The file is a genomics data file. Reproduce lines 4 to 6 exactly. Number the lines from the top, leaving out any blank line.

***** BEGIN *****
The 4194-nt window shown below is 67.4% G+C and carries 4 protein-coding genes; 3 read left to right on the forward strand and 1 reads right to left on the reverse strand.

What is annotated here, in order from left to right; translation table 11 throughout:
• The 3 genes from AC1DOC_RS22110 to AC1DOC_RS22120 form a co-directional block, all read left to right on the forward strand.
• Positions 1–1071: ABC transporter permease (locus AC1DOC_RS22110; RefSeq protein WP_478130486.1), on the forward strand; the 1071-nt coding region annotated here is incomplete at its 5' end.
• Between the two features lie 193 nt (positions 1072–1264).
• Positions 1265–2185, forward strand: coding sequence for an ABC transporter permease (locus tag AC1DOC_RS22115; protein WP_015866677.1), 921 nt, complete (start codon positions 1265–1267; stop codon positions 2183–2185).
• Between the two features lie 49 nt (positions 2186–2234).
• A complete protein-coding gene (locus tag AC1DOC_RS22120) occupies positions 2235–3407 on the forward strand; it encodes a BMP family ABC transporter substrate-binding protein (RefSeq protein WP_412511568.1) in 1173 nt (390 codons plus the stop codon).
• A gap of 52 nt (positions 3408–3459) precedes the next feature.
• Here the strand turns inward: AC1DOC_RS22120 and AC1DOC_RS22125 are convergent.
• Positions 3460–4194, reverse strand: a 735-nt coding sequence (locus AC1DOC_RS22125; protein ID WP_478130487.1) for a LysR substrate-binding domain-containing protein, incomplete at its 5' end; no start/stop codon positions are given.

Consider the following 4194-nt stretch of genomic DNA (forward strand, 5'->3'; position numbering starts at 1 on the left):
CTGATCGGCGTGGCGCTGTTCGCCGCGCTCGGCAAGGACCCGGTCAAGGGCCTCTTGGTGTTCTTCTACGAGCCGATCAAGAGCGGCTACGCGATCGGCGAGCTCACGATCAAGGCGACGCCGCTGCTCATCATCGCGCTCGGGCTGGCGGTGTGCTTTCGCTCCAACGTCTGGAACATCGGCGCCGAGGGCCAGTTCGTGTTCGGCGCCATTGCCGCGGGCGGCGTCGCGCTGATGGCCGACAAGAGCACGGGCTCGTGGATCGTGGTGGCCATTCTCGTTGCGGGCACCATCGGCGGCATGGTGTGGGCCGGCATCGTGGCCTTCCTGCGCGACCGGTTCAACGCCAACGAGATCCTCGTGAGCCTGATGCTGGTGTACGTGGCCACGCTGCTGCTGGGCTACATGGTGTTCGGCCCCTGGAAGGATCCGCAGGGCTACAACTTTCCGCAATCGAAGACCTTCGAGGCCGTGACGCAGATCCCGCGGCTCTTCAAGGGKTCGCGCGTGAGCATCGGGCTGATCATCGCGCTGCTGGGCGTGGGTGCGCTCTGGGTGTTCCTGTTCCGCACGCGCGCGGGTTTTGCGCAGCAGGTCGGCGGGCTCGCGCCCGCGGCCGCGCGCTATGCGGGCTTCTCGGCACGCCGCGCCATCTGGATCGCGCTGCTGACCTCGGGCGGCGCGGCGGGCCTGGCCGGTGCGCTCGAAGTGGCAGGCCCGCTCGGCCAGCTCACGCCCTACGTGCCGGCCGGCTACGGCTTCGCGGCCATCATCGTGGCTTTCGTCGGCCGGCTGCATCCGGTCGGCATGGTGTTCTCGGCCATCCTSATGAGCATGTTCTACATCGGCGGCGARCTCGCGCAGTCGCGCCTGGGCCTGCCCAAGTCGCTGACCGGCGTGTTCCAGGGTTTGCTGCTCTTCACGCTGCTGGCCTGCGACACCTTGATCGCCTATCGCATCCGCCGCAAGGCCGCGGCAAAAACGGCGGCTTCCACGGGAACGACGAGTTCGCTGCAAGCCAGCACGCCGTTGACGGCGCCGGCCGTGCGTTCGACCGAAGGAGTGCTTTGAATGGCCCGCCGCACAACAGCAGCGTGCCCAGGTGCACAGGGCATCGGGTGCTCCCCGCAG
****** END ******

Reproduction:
• Positions 1–1071: ABC transporter permease (locus AC1DOC_RS22110; RefSeq protein WP_478130486.1), on the forward strand; the 1071-nt coding region annotated here is incomplete at its 5' end.
• Between the two features lie 193 nt (positions 1072–1264).
• Positions 1265–2185, forward strand: coding sequence for an ABC transporter permease (locus tag AC1DOC_RS22115; protein WP_015866677.1), 921 nt, complete (start codon positions 1265–1267; stop codon positions 2183–2185).